Smoke rises after militants launched an early morning assault at Jinnah International Airport in Karachi. (Rizwan Tabassum/AFP)
ISLAMABAD — Developments over the past couple of weeks have led analysts to expect “a wave of attacks” by the Pakistani Taliban (TTP), of which the assault on the airport in Karachi from Sunday night into Monday appears to be the first.
After the recent fracturing of the TTP, a discarded peace accord and the June 4 murder of two senior Army officers by the TTP, Claude Rakisits, director at Politact, a Washington-based advisory firm that focuses on South Asian issues, said the changes taking place within the wider Taliban network mean “a wave of attacks throughout the country” should probably be expected.
The airport attack is but the first, he said, and “demonstrated that the Pakistani security authorities are not adequately prepared to deal with terrorist attacks.
“Given the latest developments in the military’s decision to retaliate against the militants in the tribal areas, one would have expected security to have been tightened around critical national assets, including Karachi airport,” he said.
Analyst Haris Khan of the Pakistan Military Consortium think tank, who is familiar with the layout of the airport, says from what he has observed there were “gaping holes in security” and “complacency” on the part of the defenders. He called the attack an embarrassing intelligence failure.
“The airport was not at all well-guarded. These terrorists were very well versed about the security setup and chose the time when shifts were changing to attack,” he said.
“[The attackers] entered through some soft spots and one of groups went straight through gates adjacent to PIA Cargo hanger between the old terminal and terminal 3. This is a most vulnerable dangerous location in the airport since there are four 55,000-imperial-gallon above the ground Jet A1 fuel tanks.”
He says matters were made worse because the airport has become a “junkyard for PIA, other defunct Pakistan airlines to abandon aircraft. There are close to 30 junked aircraft including two PIA B-747s, one DC-10, and several B-737, A-300 and A-310s. Some of them are even parked in front of [the Air Force’s hardened aircraft shelters] on the right of runway 07L.”
He also says the attackers were remarkably well-armed and trained.
“These were very well trained attackers with a clear objective to attain. They were equipped with auto-assault rifles, grenades, 40mm Russian VOG-25 under barrel grenades, RPG-7s, some other IEDs which they had planned to plant, and had rations to sustain for a long-haul mission.”
Contrary to official statements he is disinclined to believe the attack failed.
“When the outer perimeter defense is breached the initial object has been successful,” he said, highlighting the lack of equipment of those guarding the airport whom he says should have had their own armored cars rather than waiting for the Army to arrive with its AFVs.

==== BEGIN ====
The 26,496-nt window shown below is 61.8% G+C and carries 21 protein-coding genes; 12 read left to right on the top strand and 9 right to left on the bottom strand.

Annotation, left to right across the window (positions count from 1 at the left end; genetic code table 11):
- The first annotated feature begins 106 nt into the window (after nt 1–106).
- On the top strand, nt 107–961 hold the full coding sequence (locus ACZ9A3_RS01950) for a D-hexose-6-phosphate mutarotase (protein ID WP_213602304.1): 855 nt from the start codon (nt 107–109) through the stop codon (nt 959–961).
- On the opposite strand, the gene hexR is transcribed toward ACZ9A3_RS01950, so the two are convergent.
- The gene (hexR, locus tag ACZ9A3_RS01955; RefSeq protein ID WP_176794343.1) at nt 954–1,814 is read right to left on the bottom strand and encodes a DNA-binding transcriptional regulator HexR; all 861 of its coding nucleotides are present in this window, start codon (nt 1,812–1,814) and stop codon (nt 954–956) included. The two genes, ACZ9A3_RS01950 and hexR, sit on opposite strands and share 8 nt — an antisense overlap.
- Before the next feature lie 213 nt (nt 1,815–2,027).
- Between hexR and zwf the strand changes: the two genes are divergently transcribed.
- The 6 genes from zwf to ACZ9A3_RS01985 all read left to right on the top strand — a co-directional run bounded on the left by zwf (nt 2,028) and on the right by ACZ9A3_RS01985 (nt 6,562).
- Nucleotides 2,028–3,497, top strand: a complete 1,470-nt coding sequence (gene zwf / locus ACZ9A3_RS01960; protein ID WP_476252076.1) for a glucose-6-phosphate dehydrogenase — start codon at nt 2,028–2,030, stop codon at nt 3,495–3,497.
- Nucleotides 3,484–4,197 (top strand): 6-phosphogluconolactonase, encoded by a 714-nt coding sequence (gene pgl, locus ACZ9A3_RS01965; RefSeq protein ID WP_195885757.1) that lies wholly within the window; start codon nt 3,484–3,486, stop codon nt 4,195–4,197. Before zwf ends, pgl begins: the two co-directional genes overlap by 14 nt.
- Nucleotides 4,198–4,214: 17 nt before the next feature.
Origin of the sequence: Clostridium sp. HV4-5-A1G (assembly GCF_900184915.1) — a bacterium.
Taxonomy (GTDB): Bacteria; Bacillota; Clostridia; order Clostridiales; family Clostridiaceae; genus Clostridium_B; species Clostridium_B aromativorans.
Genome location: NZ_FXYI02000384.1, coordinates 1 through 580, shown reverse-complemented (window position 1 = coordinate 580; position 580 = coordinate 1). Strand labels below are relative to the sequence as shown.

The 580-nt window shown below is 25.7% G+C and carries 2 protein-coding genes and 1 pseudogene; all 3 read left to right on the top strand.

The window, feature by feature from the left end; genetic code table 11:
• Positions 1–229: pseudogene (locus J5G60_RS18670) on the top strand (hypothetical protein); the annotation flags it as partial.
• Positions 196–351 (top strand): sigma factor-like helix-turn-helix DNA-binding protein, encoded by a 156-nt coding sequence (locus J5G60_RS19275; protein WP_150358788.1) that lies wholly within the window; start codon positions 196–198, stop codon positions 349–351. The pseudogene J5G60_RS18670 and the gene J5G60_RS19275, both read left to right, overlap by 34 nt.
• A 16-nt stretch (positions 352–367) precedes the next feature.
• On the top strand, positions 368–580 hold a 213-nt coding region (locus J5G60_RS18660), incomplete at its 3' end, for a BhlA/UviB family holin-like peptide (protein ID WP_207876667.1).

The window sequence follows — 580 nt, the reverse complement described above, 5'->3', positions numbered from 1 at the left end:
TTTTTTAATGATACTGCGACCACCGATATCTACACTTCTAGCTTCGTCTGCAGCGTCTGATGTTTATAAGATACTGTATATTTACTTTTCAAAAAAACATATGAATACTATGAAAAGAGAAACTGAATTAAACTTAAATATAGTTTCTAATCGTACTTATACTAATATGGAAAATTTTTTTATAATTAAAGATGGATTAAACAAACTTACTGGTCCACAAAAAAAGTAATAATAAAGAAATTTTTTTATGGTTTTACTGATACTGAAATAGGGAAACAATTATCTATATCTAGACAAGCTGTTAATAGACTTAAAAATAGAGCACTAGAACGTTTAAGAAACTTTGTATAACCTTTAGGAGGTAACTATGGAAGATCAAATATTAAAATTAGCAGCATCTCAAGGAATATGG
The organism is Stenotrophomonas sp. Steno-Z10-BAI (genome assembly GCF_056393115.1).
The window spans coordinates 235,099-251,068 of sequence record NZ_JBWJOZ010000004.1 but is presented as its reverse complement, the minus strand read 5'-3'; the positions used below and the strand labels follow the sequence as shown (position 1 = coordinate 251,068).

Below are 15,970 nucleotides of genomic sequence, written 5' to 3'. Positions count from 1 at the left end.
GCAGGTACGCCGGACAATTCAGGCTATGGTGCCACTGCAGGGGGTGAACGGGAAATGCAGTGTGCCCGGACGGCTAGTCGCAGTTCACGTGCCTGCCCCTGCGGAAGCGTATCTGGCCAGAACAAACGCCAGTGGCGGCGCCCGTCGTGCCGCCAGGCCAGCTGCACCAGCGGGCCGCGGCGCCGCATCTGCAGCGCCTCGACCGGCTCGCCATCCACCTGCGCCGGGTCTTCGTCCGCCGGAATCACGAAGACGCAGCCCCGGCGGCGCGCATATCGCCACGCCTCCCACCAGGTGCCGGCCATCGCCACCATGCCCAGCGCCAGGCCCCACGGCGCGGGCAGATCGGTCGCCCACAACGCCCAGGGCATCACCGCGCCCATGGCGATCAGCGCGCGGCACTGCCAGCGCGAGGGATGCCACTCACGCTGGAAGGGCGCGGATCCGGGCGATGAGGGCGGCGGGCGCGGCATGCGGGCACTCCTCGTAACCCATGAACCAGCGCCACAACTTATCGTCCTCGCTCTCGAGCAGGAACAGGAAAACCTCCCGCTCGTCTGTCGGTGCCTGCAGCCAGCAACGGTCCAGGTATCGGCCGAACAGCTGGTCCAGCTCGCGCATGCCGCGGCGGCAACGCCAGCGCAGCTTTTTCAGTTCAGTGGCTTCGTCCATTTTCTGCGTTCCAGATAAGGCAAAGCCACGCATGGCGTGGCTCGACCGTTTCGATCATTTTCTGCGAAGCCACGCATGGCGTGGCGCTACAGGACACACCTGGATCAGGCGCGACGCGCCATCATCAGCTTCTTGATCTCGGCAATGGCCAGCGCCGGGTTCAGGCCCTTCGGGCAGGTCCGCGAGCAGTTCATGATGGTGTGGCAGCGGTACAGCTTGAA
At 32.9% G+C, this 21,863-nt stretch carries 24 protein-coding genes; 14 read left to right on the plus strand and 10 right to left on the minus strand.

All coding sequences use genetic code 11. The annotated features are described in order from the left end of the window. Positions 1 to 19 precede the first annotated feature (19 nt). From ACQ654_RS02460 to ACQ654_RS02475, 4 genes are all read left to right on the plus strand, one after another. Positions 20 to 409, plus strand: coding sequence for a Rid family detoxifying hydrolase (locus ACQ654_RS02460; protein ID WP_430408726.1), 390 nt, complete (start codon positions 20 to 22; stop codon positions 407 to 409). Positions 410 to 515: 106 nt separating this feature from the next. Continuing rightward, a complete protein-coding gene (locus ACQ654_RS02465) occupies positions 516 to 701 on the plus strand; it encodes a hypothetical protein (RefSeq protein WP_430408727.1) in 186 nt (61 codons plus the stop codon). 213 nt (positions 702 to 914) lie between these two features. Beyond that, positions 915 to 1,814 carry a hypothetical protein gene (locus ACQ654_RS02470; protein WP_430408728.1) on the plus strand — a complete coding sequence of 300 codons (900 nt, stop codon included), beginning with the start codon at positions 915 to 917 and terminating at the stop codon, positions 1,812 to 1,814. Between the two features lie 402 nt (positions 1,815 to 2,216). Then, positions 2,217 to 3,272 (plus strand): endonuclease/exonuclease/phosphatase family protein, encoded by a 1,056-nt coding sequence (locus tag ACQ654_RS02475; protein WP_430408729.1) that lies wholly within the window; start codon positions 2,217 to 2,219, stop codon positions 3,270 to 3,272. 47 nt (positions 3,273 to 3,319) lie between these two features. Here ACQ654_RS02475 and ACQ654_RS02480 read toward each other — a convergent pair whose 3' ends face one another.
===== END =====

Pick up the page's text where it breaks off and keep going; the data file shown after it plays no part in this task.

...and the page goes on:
He also pours scorn on claims by Pakistani officials that the attackers used Indian weapons, calling it “total rubbish” intended to deflect legitimate criticism for the failure.
Nevertheless, though it was the Amy that eventually brought the situation under control, Khan offers some praise for the Airport Security Force that he believes handled the situation better than did the military during the May 2011 attack on the nearby Mehran naval aviation facility.
That attack was only discovered when the first aircraft exploded and the attackers were well inside the base.
Matters are set to worsen, Rakisits said, because the TTP and allies know they have the upper hand and are pressing their advantage.
“This attack confirms, if confirmation is still required, that the terrorists are in no mood to negotiate. They know that the government and the military are divided on how to deal with the militant issue and, accordingly, the terrorists are taking advantage of these differences.”
Rakisits says terrorists know that Karachi is Pakistan’s commercial hub and that attacks there would scare off foreign investors and bring the economy to its knees.
He says Pakistan needs to brace itself for the worst.
“We can expect more of these urban attacks in the future, especially given that Gul Bahadur, a non-TTP group which had until recently a peace accord with the military, has recalled his fighters from Afghanistan to focus on the Pakistan front. Now that negotiations between the government and the TTP are effectively off, various TTP factions will probably also execute terrorist attacks in other urban centers, such as Lahore, Islamabad and Peshawar,” he said.
Terrorists will aim to cause maximum civilian casualties and further exacerbate the divisions between the government, which still wants to pursue talks with the TTP, and the military, which would prefer to wipe them out.
“These terrorist acts are adding further stress to a government already in deep trouble,” he said, citing the government’s failure to deliver basic needs like power, water, transportation and housing.
“My biggest worry is whether the civilian leaders are fully aware of the enormity of the problem they are facing because in light of what they are doing to deal with it, it would appear that they are not quite cognizant of the problem. This can only mean more trouble down the road.”
Whether successful or not, Khan said there is one type of target that will be at the top of the terrorists list, and one which will cause Pakistan the most damage: its nuclear facilities.
“My biggest fear is, what if they attack a nuclear installation? How will the world react then?” ■